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Phe and in citrus CCD4c by Pro. Although it is difficult to determine exactly the impact of these residue changes in the enzyme activity, it is likely that they may modulate the carotenoid substrate specificity, the cleavage position, or both. Interestingly, functional assays performed with citrus CCD4b1, which accumulates several non-conservative amino acid substitutions, show an unusual cleavage position, having as preferential substrates the hydroxylated β-ionone ring of the xanthophylls. Future studies on comparative 3D modeling of the different members of this subfamily will provide clues as to substrate specificity or cleavage position in carotenoid backbone, which may help to understand their role in vivo. 4.2.2. Gene Family and Genomic Organization The number of genes for CCD4 enzymes is very variable among different species, with at least two genes identified in most plants [115,144]. The presence of one single CCD4 gene has been reported only in a limited number of plant species with an available genome sequence, such as A. thaliana, Carica papaya (papaya), Prunus persica (peach), and Sorghum bicolor (sorghum) [115,130,144]. By contrast, the largest number of CCD4 genes has been found inCitrus sp. (a, b1, b2, c and d), Populus trichocarpa (a–e), and Chrysanthemum morifolium (a-1–a-4 and b), with five members and with at least one of them being a putative pseudogene [115,133,145,146]. Four members have been identified in Vitis vinifera (grapevine) (a, b, c, and e) or Brassica napus (rapeseed) (A1, A8, C1, and C3), while three are present in Theobroma cacao (cacao) [98,130]. Another common genomic feature of CCD4 genes is the low presence of introns, most of them being intron-less or containing a single intron [ 115,144]. Moreover, intron size and position are quite variable among different species. A comprehensive comparative analysis of the genomic structure of CCD4 from diverse plants showed that introns are located in three different sites and only those located at the 30 end of the gene maintain a conserved position [115]. Exceptionally, only a few CCD4 genes contain more than one intron, such as Osmathus fragans CCD4 and Solanum lycopersicum CCD4a and b, each with two introns, Citrus sp. CCD4d with two or four introns, and an uncharacterized CCD4 from apple (Malus domestica) with 85% identity at the protein level to apple CCD4a [96] with six introns. The degree of protein sequence identity among CCD4 members is quite variable, ranging from 30% to 98%, with typical values around 50%–70% [115,130,133,147,148]. In multigene CCD4 families, a high degree of homology (85%–98% identity at the protein level) is usually found between the different members, frequently located in tandem on the same chromosome (i.e., tomato CCD4a and b, citrus CCD4b1 and b2, chrysamthemum CCD4a-1 to a-4, or Populus CCD4c to e) [115,133]. As expected, the highest variability is found at the plastid target peptide sequences, while a higher conservation is found in the motifs described as essential for CCD activity [6,28,149]. The moderate conservation within the different CCD4 members of the same family (i.e., citrus CCD4b1 versus CCD4c or grapevine CCD4a/b versus CCD4c/e), and the location in different clusters in the phylogenetic analysis (Figure S2) suggest a divergent evolution and functionality of these members. 4.2.3. CCD4 Activity: Carotenoid Substrates and Cleavage Products In contrast to other CCD subfamilies, such as NCED or CCD7/8, functional assays of CCD4 indicate that the members are rather heterogeneous in respect of carotenoid substrates and cleavage positions (Table 4). The functional characterization of CCD4 has been an active field of research in the last decade by following three basic strategies: (i) in vivo assays of CCD4-defective plant mutants or CCD4-overexpressing or repressing transgenic plants; (ii) in vivo assays of bacteria over-accumulating different carotenoids and co-expressing CCD4; and (iii) in vitro enzymatic assays performed with recombinant CCD4. Table 4 summarizes the information currently available on CCD4 enzyme activity. The first comparative study of substrate preferences and cleavage positions of CCD4 enzymes was obtained from in vitro and in vivo assays performed with five CCD4s isolated from Arabidopsis, rose (R. damascene), osmanthus (O. fragans), apple (M. domestica), and chrysanthemum (C. morifolium) [96]. Most of these CCD4 cleaved β-carotene at C9–C10 and C90 –C100 positions,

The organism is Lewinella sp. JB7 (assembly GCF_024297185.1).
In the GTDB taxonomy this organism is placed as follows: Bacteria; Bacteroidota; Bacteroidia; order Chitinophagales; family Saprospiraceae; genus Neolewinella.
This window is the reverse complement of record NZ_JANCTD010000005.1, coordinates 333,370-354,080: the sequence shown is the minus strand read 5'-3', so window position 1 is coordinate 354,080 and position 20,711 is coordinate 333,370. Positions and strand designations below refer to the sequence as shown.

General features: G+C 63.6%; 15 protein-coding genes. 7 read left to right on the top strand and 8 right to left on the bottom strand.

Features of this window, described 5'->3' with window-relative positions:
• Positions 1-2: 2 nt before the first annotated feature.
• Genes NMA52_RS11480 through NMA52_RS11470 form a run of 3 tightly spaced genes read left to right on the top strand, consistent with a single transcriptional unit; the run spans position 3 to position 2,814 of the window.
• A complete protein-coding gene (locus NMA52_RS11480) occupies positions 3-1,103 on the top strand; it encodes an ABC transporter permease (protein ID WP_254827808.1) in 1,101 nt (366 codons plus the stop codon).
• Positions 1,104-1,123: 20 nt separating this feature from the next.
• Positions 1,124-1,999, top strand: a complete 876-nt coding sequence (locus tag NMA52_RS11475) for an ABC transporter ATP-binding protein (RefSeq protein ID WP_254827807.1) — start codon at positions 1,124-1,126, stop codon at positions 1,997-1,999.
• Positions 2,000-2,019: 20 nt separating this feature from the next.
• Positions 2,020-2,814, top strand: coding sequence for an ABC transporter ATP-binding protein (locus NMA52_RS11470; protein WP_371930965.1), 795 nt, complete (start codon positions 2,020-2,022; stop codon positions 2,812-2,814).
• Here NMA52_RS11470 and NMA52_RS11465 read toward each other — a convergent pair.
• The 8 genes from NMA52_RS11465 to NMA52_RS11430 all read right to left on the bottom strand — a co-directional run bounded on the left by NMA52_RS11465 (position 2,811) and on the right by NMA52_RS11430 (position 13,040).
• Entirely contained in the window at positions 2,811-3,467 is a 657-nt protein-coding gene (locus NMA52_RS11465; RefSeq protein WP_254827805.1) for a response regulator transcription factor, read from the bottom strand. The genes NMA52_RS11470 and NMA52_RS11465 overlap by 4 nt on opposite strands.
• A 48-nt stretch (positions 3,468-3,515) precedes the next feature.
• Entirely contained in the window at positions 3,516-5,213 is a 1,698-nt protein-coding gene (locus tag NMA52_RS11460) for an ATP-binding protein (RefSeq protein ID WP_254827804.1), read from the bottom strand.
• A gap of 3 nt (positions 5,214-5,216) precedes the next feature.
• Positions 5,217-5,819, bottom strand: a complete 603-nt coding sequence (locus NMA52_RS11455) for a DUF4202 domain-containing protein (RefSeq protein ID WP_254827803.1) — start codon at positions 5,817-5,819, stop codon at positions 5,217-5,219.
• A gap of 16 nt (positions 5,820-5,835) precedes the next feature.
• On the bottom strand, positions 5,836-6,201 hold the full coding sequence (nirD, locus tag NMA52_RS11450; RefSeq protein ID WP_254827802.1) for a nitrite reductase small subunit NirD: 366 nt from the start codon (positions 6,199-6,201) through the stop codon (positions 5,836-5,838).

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rendering C13 β-ionone, while no activity was detected on hydroxylated xanthophylls [96]. Further research using Arabidopsis ccd4 mutants or carotenoid over-accumulating lines revealed that epoxy-xanthophylls (mainly violaxanthin) are likely the substrates in Arabidopsis leaves [107,134] to render C13 apocarotenoids (cleavage at C9–C10 or C90 –C100 double bonds) that undergo further glycosylation [134]. Interestingly, changes in carotenoid composition and apocarotenoid profile in ccd4 Arabidopsis mutants, during seed maturation or in roots of hyperaccumulating β-carotene plants, suggest that CCD4 also accepts β-carotene as substrate [107,134]. One of the two CCD4s from potato, in this work designated as CCD4a (Figure S2), was functionally characterized. Analysis of the carotenoid profile in tubers from RNAi CCD4 potato lines suggested violaxanthin as the main substrate [150]. However, in-depth biochemical characterization of potato CCD4a using in vitro and in vivo assays points to β-carotene as its main substrate, cleaved at C9–C10 or C90 –C100 positions [148]. In saffron, in vivo assays showed that CCD4a and b cleave β-carotene and zeaxanthin most likely at the C9–C10 and C90 –C100 double bonds, while CCD4c cleaves other xanthophylls such as lutein [89,130,151]. In vivo assays of grapevine CCD4a and b indicate that these enzymes, in contrast to all CCD4s characterized so far, do not cleave cyclic carotenoids, with the exception of β-carotene, cleaving linear carotenes neurosporene, lycopene, and β-carotene—only CCD4b preferentially at C9–C10 and C9 0 –100 positions [98]. The carotenoid profile from rape (Brassica napus) flowers suggests that the member CCD4_C3 cleaves α-carotene or δ-carotene at the C9–C10 position to render α-ionone [152]. Interestingly, in vitro and in vivo assays show that Citrus sp. CCD4b1/CCD4 accepts β-ring hydroxylated xanthophylls as preferential substrates, but also accepts β-carotene or α-carotene. In contrast to the other plant CCD4s, citrus CCD4b1 and CCD4 cleaves the carotenoid backbone at C7–C8 or C70 –C80 double bonds, resembling CCD2 activity, but only at one side of the molecule [131,133]. In summary, in vitro and in vivo assays for most of the CCD4 enzymes point to β-carotene and a C9–C10 or C90 –C100 double bond cleavage as a favorite substrate and positions, respectively, although some relevant exceptions, such as citrus or grape CCD4, have been identified regarding the substrate or cleavage site. In particular, the exclusive cleavage activity reported for citrus CCD4b1 and CCD4, together with its restricted expression pattern, may indicate that this enzyme belongs to a novel class of CCD more functionally related to the recently characterized CCD2 from saffron [117,118]. In planta data, derived from the analysis of apocarotenoid profiles, the alteration in carotenoid complement in ccd4 mutants and overexpressed or repressed CCD4 plants, or both, point to xanthophylls as the preferential substrates in vivo [130,133,134,145]. Nevertheless, in some species and tissues, such as potato tubers, chrysanthemum petals, and peach fruit, β-carotene cannot be ruled out as the primary target since alterations in the xanthophylls composition in defective or overexpressing CCD4 plants can be explained by a reduction or increase in β-carotene content as the precursor of β-xanthophylls [136,150,153]. These differences in CCD4 substrate preferences may also reflect the differences in substrate availability or accessibility depending on the types of assay. In the in vitro and in vivo assays, the enzyme has direct access to the potential substrates; this clearly differs from the in planta situation, where carotenoids are integrated in the suborganellar structures of the plastids, and CCD4 is preferentially associated with plastoglobuli, where xanthophylls are synthesized and accumulated. The CCD4 activity on linear carotenes is usually very weak either in vivo or in vitro, with the exception of grapevine CCD4 [98]. Recently, the phenotypic characteristics of the Arabidopsis double mutant clb5 ccd4 (defective in ZDS and CCD4) suggests that, under this particular scenario of hyper-accumulation of linear upstream carotenes, CCD4 generates an apocarotenoid derived from phytofluene, ζ-carotene, or both, indicating an activity on the backbone of these carotenes [135]. None of the CCD4 characterized so far catalyzes the cleavage of phytoene, in agreement with the hypothesis that a double bond in the carotenoid structure must be adjacent to the cleaved double bond [92,98].